Fuel flexible gas engine

The flexibility of the dual fuel engine will be further enhanced by introducing a control function adapting the combustion control to variations in gas quality.

With an increasingly diversified fuel supply, such as biogas, liquid biofuel, e-methane and fossil LNG as backup, larger variations to the gas quality can be expected. Instead of making permanent hardware- or parameterization modifications to the engine to enable gas quality variations, a novel, adaptive control function is introduced ensuring best possible engine efficiency in all conditions. Furthermore, the engine can be upgraded with the latest control know-how by means of remote control software updates.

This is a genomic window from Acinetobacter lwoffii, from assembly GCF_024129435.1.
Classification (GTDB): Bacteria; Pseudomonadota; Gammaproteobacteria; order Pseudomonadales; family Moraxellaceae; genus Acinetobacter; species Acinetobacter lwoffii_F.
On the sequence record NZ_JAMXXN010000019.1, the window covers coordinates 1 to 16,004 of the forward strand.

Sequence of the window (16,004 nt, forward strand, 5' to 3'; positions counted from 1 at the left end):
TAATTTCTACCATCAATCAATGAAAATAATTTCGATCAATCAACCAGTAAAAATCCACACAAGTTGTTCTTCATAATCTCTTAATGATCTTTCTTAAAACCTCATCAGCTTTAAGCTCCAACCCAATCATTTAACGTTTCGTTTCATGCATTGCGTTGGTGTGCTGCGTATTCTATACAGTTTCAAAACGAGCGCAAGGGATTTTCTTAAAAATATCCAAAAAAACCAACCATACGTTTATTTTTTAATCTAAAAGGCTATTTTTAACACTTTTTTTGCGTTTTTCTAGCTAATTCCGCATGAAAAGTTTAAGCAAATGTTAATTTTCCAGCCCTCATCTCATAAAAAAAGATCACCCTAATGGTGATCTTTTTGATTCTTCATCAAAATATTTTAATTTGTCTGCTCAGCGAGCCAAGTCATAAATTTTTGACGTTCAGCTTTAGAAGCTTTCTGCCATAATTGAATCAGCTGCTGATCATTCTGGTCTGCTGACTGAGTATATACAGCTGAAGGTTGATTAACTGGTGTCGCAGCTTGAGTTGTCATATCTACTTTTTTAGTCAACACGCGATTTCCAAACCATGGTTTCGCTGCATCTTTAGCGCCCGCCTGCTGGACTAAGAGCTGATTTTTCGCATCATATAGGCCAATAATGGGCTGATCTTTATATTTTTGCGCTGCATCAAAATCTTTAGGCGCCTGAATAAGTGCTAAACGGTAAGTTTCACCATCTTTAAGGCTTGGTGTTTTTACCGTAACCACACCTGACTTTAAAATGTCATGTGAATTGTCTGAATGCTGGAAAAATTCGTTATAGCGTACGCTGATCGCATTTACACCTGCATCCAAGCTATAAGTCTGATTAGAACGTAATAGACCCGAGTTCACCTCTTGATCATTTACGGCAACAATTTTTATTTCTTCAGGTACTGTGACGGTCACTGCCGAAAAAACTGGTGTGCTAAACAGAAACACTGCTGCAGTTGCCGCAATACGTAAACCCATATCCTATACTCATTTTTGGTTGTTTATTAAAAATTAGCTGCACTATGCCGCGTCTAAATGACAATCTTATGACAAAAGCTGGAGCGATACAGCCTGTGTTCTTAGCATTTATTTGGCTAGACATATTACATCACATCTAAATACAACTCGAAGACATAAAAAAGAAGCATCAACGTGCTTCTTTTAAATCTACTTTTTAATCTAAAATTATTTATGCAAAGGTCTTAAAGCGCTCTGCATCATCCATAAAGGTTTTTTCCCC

Liquid natural gas (LNG) has during the past couple of decades gained attraction as a marine fuel in response to regulations on harmful emissions such as NOx, SOx and particulate matters. Thanks to the low emission levels without aftertreatment, solutions using LNG are also economically attractive. Although LNG still is a fossil fuel, it brings the potential to reduce greenhouse gas emissions by up to 25% compared to fuel oil. From decarbonisation perspective, one interesting aspect of installing an LNG-capable solution is the capability of running also on renewable fuels such as liquid biomethane, and liquid methane derived from green hydrogen without further modification. However, with the introduction of alternative fuel sources for an LNG-capable solution comes the question whether the fuel can be switched without any implications. Essentially the fuel can be switched, they all have the methane molecule in common independent of origin. Attention needs to be paid to the other possible components affecting the gas quality, i.e. the methane number, and its impact on the engine operability and efficiency. The essential challenges with varying gas quality in lean burn gas engines is the impact on the combustion behaviour. Controls adapting to the gas quality are needed in order to maintain maximum efficiency, and here both methods utilizing dedicated hardware as well as methods relying on monitoring of the combustion process are reviewed. The report provides background knowledge on the combustion behaviour and the control methods needed to manage the operation of high performing lean burn gas engines. Upcoming work within the CHEK project will focus on the introduction of selected technology, engine testing and test results.

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